Wednesday, October 11, 2006

Art in Auroville

Current issue Archive copies Auroville Adventure June - July 01 Art in Auroville - by the AVToday editors "It is in the service of spirituality that art reaches its highest expression" (Sri Aurobindo)
Art has played a role in community life from the very beginning. Auroville, for many old timers, was not just a desert to be afforested, but also a play of light and space and austere beauty, a place of magic and creativity, a cradle, in Mother's words, for the creation of a new world. Ever since, many Aurovilians have been inspired to evoke this new world and to explore themselves through the medium of art. Efforts to promote the arts, however, were for a long time retarded by the need to first deal with the rudimentary requirements of subsistence. As late as 1988, Auroville was still regarded by some as a cultural desert.
Auroville has come a long way since. At present, many Aurovilians are involved in one or more art forms. A multitude of expressions in dance, visual arts, poetry, music, theatre, and sculpture, enhanced by the rich interaction of eastern and western cultures, have become a normal part of the daily life. More than sixty Aurovilians are pursuing the arts either on a full-time or part-time basis. Kalamitra (Friends of the Arts) formed by a group of Aurovilians to stimulate cultural life in Auroville by promoting a wide range of events and workshops has brought many top artists over the years to perform in Auroville. More recently there have been two initiatives - Khala Koj and the Visiting Artists Residency project - which aim to bring artists from all over the world to Auroville for brief or extended periods of time and to promote artist exchange programmes. To this purpose Kala Khoj has become affiliate member of the international 'Res Artis' network which is represented in over one hundred and twenty countries .These positive developments notwithstanding, resident artists often complain about the almost complete lack of community support. The Maintenance Fund, struggling as it does to provide a minimum maintenance to those working for community services, has hardly any artists on its maintenance lists. Neither is there a support system to help artists to sell their works.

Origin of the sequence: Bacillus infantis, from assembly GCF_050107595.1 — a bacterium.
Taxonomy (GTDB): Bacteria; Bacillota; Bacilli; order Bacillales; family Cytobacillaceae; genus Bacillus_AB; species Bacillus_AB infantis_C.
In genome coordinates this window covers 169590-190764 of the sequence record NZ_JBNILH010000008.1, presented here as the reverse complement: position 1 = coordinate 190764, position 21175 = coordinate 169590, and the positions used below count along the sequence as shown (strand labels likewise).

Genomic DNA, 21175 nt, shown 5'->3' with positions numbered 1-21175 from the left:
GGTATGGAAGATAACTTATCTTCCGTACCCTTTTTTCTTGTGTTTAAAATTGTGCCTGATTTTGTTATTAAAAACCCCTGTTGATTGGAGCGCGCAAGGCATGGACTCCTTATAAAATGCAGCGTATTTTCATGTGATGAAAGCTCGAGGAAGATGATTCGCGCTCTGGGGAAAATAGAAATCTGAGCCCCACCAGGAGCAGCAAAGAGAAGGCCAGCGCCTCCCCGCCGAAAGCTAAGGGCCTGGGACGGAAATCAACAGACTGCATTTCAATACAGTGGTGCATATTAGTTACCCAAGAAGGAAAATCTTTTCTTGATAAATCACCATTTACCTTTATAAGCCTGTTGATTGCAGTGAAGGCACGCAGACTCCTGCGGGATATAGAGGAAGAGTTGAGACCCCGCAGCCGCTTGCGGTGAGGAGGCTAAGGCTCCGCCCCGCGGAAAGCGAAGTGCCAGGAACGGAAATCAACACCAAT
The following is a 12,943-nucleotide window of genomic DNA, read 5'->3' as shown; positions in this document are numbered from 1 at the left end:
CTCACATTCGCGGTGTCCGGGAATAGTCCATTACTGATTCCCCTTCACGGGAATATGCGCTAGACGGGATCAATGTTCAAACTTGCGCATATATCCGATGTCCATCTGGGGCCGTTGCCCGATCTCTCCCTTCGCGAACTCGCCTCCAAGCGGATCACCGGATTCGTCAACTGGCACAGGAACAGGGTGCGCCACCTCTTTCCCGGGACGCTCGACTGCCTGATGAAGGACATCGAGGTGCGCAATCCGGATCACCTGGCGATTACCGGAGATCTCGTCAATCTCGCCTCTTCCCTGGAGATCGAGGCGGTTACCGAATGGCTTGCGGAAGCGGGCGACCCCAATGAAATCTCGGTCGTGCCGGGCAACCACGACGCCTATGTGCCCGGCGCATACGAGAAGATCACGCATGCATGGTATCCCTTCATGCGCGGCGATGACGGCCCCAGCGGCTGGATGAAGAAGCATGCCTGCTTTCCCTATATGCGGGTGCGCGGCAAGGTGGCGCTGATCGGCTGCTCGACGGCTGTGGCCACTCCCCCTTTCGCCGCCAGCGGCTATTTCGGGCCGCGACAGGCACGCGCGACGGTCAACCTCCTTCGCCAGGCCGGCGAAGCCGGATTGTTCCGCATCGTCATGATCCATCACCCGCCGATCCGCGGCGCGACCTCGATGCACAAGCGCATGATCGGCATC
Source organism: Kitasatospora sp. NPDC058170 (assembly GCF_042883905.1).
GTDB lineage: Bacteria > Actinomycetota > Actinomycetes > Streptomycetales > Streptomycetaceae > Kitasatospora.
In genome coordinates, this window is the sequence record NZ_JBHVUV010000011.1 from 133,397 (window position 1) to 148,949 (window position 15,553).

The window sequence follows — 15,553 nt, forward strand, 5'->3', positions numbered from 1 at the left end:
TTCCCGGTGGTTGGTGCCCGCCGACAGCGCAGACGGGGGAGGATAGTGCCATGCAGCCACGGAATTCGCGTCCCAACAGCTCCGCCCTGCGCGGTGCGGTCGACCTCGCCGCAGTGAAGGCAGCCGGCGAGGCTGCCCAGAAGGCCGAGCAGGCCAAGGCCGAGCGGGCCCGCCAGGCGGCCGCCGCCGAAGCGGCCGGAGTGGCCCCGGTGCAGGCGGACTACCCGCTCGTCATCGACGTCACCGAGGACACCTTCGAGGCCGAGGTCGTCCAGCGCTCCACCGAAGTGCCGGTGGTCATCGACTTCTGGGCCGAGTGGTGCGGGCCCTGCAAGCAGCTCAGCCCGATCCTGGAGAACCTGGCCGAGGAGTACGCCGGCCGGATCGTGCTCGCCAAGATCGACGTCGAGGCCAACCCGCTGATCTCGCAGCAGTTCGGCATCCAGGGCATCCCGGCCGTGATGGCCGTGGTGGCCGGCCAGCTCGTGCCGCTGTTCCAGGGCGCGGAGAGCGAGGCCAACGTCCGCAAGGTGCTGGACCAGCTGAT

What, then, attracts many artists to Auroville, or, as is often the case, turns Aurovilians into artists? For the majority, the vision of Sri Aurobindo and Mother is the most powerful inspiration - the vision of a new world based upon a new consciousness. In fact, many Auroville artists view their work of artistic creation as a vehicle of their yoga. Mother spoke of an ideal place where the exigencies of existence would be removed in order to allow the individual the freedom to discover him or herself, and this is another important factor. As one artist puts it, "One of the greatest things that happened to me was finding this place and environment where I can spend time and space to search for the inner self, in my case through the arts." Another attraction is the sheer diversity of cultures and individuals represented here which, through the cross-fertilization of ideas and perspectives, creates a ferment of creativity. And Auroville also offers the possibility of continually reinventing oneself, of taking up new ideas and activities without having to conform to social or 'professional' norms.